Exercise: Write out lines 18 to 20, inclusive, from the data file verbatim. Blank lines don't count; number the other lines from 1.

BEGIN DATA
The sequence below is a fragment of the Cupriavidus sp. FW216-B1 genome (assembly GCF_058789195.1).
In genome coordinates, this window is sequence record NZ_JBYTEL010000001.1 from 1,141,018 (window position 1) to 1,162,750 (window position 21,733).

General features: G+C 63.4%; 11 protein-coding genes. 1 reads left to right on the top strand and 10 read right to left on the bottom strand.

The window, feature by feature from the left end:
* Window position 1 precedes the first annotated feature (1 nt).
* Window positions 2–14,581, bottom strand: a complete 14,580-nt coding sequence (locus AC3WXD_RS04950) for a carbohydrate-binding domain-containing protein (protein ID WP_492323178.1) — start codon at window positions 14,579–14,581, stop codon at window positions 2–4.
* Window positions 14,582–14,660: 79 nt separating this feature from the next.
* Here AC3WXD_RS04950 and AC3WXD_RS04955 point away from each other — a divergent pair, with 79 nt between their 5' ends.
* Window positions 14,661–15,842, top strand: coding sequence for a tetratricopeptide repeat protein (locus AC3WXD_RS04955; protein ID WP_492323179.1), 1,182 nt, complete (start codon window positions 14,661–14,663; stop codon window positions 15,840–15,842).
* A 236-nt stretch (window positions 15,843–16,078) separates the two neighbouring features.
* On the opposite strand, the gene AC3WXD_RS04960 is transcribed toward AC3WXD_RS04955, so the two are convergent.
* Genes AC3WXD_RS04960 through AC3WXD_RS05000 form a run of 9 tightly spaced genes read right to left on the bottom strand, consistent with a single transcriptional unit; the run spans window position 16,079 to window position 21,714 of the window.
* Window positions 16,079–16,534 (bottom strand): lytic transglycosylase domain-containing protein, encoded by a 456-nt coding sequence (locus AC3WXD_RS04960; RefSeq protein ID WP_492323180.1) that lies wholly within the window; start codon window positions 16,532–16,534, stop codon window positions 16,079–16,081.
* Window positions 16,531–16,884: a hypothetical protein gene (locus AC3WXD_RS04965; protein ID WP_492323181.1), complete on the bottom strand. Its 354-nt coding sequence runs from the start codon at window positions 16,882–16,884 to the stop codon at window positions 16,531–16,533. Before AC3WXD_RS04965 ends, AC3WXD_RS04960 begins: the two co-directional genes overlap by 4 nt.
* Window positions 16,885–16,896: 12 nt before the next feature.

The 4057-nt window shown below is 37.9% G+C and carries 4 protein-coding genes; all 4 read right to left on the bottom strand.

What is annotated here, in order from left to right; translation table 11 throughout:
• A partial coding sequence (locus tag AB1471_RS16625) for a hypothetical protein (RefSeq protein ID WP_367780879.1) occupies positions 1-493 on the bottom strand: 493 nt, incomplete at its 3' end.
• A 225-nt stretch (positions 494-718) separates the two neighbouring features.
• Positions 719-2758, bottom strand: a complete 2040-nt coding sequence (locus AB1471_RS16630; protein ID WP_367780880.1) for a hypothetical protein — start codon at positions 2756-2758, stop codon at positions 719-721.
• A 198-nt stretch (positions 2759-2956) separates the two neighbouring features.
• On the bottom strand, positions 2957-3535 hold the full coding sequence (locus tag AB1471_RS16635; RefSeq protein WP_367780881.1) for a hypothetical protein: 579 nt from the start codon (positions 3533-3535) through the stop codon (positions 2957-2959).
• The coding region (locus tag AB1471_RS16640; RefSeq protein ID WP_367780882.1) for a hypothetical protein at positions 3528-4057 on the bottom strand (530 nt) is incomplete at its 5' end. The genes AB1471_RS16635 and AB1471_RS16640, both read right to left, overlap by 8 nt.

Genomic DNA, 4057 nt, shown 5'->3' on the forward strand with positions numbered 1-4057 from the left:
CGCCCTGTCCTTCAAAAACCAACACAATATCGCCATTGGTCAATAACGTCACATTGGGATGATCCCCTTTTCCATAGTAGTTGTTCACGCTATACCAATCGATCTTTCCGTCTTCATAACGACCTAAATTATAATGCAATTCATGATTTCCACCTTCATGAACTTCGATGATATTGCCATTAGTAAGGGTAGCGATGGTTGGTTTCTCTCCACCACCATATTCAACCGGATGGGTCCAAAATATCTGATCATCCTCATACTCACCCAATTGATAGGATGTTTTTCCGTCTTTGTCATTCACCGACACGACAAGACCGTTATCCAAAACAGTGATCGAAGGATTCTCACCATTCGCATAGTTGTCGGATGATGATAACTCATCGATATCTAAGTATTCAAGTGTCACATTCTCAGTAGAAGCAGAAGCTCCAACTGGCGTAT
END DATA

• A partial coding sequence (locus tag AB1471_RS16625) for a hypothetical protein (RefSeq protein ID WP_367780879.1) occupies positions 1-493 on the bottom strand: 493 nt, incomplete at its 3' end.
• A 225-nt stretch (positions 494-718) separates the two neighbouring features.
• Positions 719-2758, bottom strand: a complete 2040-nt coding sequence (locus AB1471_RS16630; protein ID WP_367780880.1) for a hypothetical protein — start codon at positions 2756-2758, stop codon at positions 719-721.